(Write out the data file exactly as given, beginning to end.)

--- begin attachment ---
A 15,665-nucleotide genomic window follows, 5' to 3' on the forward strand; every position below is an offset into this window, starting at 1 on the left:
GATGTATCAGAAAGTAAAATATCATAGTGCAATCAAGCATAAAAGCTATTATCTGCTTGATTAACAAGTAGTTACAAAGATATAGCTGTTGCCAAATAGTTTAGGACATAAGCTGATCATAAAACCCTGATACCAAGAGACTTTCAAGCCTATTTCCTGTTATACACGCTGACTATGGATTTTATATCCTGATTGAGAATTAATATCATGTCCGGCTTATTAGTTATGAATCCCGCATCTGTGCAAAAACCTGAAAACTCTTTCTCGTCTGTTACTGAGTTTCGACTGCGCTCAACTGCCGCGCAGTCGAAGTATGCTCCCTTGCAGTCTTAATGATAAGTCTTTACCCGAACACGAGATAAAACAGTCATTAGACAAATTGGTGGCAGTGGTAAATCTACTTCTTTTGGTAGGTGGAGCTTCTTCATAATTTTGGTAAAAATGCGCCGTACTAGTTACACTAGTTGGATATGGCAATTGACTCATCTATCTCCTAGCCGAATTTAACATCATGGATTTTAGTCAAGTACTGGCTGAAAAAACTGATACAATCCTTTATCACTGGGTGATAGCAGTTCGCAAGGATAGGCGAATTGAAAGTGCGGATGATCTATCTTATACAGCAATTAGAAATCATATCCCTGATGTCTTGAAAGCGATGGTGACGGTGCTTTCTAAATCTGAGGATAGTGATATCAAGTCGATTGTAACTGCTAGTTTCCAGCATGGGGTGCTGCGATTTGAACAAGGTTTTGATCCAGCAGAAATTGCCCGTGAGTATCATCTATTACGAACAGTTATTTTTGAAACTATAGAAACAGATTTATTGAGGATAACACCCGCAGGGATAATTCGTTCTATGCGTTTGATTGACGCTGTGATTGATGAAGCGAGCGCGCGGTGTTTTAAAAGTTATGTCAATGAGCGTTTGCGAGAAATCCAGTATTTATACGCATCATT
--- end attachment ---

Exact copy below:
A 15,665-nucleotide genomic window follows, 5' to 3' on the forward strand; every position below is an offset into this window, starting at 1 on the left:
GATGTATCAGAAAGTAAAATATCATAGTGCAATCAAGCATAAAAGCTATTATCTGCTTGATTAACAAGTAGTTACAAAGATATAGCTGTTGCCAAATAGTTTAGGACATAAGCTGATCATAAAACCCTGATACCAAGAGACTTTCAAGCCTATTTCCTGTTATACACGCTGACTATGGATTTTATATCCTGATTGAGAATTAATATCATGTCCGGCTTATTAGTTATGAATCCCGCATCTGTGCAAAAACCTGAAAACTCTTTCTCGTCTGTTACTGAGTTTCGACTGCGCTCAACTGCCGCGCAGTCGAAGTATGCTCCCTTGCAGTCTTAATGATAAGTCTTTACCCGAACACGAGATAAAACAGTCATTAGACAAATTGGTGGCAGTGGTAAATCTACTTCTTTTGGTAGGTGGAGCTTCTTCATAATTTTGGTAAAAATGCGCCGTACTAGTTACACTAGTTGGATATGGCAATTGACTCATCTATCTCCTAGCCGAATTTAACATCATGGATTTTAGTCAAGTACTGGCTGAAAAAACTGATACAATCCTTTATCACTGGGTGATAGCAGTTCGCAAGGATAGGCGAATTGAAAGTGCGGATGATCTATCTTATACAGCAATTAGAAATCATATCCCTGATGTCTTGAAAGCGATGGTGACGGTGCTTTCTAAATCTGAGGATAGTGATATCAAGTCGATTGTAACTGCTAGTTTCCAGCATGGGGTGCTGCGATTTGAACAAGGTTTTGATCCAGCAGAAATTGCCCGTGAGTATCATCTATTACGAACAGTTATTTTTGAAACTATAGAAACAGATTTATTGAGGATAACACCCGCAGGGATAATTCGTTCTATGCGTTTGATTGACGCTGTGATTGATGAAGCGAGCGCGCGGTGTTTTAAAAGTTATGTCAATGAGCGTTTGCGAGAAATCCAGTATTTATACGCATCATT